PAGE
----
Although the last time a US aircraft carrier visited Vietnam's shores was when it participated in the evacuation of American advisers and supporters of the Saigon government in spring 1975, today Hanoi regards the US as one of its most important partners.
"Vietnam has won the promise of a visit from a US aircraft carrier and deeper defense cooperation from the United States as strains show with China over the disputed the South China Sea," Reuters reported commenting on the recent meeting between Vietnamese Defense Minister Ngo Xuan Lich and US Defense Secretary James Mattis.
For its part, the US Department of Defense press release says that the US-Vietnam military cooperation "promotes regional and global security" and is "based on mutual respect and common interests, including the freedom of navigation in the South China Sea."
"Unfortunately, Vietnam and China interests in the South China Sea don't overlap," Lokshin told Sputnik.
"China is tightening its territorial requirements, claiming 80 percent of the maritime area. Thus, the interest of Vietnam, which is protecting its sovereignty and territorial integrity, to some extent coincide with the interests of the United States, which entered into a serious confrontation with China over the region several years ago."
"For Vietnam, each step towards rapprochement with the US is, first and foremost, a warning signal to China," he emphasized.
According to the expert, the forthcoming visit of a US aircraft carrier to the Cam Ranh Bay should be regarded in the same context.
"During the last few years, Vietnam permits the entry into Cam Ranh to one large warship, belonging either to the US or China, per year. The very fact of their visits demonstrates that Vietnam does not intend to provide anyone with military bases in Cam Ranh — this is part of its policy of protecting sovereignty and independence," Lokshin explained.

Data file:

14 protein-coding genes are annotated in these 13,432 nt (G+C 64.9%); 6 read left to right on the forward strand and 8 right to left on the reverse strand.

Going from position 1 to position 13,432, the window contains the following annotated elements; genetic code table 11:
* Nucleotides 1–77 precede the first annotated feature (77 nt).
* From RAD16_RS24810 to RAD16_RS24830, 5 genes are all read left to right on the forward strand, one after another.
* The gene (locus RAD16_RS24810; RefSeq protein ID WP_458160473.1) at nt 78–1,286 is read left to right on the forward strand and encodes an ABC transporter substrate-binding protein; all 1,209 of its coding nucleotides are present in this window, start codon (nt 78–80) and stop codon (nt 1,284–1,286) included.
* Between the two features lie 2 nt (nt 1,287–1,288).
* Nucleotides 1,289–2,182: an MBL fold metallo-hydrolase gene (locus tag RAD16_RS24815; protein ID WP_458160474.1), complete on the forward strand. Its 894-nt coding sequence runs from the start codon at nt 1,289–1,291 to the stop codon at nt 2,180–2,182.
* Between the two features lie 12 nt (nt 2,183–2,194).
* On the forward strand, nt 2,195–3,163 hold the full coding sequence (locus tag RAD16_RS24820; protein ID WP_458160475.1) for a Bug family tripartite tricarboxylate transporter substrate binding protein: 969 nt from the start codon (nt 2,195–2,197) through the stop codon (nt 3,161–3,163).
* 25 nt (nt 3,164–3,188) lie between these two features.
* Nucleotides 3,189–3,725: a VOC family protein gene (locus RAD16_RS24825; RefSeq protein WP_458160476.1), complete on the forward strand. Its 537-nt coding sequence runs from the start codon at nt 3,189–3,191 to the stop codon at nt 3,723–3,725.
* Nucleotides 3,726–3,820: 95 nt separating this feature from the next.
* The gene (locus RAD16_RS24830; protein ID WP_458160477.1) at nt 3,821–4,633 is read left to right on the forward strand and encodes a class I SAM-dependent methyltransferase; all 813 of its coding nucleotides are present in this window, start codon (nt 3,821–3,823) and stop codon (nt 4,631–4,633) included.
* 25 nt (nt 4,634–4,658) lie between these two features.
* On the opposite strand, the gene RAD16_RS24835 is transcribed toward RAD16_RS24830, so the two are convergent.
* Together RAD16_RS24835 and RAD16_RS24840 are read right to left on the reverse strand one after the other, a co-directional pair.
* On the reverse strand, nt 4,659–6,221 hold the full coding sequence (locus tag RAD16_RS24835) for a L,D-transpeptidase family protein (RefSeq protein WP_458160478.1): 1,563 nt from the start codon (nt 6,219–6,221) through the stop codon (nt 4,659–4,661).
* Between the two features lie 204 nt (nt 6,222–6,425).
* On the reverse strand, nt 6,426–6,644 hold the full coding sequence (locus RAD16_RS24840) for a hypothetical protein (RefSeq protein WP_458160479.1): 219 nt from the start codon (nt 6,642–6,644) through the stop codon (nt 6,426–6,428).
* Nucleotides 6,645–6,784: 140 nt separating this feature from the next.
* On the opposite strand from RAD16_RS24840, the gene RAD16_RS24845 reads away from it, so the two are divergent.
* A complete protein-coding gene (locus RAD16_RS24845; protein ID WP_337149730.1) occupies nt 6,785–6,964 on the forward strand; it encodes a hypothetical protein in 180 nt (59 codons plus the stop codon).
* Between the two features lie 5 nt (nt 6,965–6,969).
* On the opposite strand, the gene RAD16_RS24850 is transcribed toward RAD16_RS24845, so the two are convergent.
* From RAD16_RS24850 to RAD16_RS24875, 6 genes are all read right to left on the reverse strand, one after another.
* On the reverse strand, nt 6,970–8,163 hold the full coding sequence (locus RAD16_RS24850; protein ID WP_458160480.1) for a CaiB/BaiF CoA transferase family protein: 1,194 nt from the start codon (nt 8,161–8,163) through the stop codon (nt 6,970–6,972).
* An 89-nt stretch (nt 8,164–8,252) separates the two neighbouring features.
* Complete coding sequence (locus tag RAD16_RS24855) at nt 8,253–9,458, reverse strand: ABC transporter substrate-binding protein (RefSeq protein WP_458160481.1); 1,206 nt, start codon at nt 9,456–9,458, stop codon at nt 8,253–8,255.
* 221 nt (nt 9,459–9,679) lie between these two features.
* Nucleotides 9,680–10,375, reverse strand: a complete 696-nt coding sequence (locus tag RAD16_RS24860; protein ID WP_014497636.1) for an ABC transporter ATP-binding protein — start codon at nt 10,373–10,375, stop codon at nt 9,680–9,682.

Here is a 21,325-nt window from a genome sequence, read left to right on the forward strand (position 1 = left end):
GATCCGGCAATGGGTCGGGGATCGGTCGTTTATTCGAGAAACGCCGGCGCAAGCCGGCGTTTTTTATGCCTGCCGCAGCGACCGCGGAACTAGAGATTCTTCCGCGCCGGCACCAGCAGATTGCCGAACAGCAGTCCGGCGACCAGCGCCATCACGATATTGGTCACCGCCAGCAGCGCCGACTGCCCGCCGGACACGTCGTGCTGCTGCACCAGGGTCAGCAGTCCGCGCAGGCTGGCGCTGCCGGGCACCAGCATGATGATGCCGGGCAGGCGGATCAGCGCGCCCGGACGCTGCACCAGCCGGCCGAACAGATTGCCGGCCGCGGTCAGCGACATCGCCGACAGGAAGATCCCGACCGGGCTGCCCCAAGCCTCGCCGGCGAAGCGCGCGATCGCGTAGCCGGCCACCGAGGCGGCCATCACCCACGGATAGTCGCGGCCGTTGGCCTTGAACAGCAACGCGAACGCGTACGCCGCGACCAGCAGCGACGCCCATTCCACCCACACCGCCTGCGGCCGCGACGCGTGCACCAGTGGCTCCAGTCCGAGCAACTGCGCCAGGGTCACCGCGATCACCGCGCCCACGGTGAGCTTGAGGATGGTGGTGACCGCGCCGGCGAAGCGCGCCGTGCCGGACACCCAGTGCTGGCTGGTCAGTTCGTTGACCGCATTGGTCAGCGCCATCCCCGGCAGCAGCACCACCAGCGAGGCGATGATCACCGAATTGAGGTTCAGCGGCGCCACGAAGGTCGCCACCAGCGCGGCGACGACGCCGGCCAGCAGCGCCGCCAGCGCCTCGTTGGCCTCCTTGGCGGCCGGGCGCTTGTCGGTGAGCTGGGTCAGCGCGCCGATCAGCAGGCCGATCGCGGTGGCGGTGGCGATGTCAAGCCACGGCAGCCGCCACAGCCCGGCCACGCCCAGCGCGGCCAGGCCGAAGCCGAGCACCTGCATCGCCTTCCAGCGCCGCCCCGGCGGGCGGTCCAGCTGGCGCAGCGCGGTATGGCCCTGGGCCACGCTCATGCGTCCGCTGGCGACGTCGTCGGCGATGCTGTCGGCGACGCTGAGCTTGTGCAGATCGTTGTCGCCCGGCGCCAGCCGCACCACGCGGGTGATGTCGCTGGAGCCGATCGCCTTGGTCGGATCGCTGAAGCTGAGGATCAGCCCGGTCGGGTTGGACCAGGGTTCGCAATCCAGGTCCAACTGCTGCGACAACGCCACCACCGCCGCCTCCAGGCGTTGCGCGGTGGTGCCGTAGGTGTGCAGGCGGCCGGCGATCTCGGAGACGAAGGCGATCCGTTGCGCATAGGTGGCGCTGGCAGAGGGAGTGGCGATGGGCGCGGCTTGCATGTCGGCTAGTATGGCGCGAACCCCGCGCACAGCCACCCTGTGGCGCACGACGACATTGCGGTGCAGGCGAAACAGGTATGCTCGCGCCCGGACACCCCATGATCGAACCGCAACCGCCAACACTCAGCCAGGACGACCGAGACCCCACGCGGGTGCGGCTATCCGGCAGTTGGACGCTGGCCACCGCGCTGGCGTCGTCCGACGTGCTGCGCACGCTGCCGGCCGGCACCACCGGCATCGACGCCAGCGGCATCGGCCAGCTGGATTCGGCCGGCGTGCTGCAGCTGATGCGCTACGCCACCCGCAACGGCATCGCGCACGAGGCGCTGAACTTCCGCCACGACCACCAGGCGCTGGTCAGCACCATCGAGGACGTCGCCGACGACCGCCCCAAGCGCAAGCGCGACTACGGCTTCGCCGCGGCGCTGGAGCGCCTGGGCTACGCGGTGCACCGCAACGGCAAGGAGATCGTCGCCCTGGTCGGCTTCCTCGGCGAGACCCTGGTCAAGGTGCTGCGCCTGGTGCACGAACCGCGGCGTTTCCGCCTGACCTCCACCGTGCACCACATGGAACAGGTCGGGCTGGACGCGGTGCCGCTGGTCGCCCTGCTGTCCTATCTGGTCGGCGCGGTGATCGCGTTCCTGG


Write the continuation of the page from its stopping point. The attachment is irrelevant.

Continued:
The expert noted that one shouldn't exaggerate the significance of the new military and technical assistance to Vietnam on the part of the US. He pointed out that it doesn't mean that US-made weaponry will now flood into Vietnam.
"No, it will not, because it is expensive, and because Vietnam has another reliable supplier — Russia," Lokshin highlighted, adding that 90 percent of the weapons acquired by Vietnam are of Russian origin.
Needless to say, the strengthening of the Vietnamese national defense including the US military assistance prompts Beijing's concerns. However, what China is doing in the South China Sea in its turn is making Hanoi uneasy.
To complicate matters further, recently China has suspended military negotiations with Vietnam, while during the latest ASEAN summit the head of the Chinese Foreign Ministry refused to meet with his Vietnamese counterpart.
In response, Vietnam has signaled that it won't succumb to this pressure.
"The latest trip of our Defense Minister [Ngo Xuan Lich] to the United States is a logical continuation of those visits which our previous ministers paid to [Washington]. This is a reflection of Vietnam's foreign and defense policies aimed at developing a military-technical partnership with all countries interested in maintaining peace. Vietnam supports military-technical cooperation with all countries, primarily with the members of the UN Security Council," he told Sputnik.
"The results of the recent trip show that Vietnam's cooperation with the United States, including that in the military-technical sphere, has good prospects since the new US administration continues to follow the strategy of the previous leadership with regard to our country," the Vietnamese lieutenant-general underscored.
"I believe that this [cooperation] is beneficial for our countries and contributes to the maintenance of peace in the region and throughout the world," Lt.-Gen. Le Phuc Nguyen said.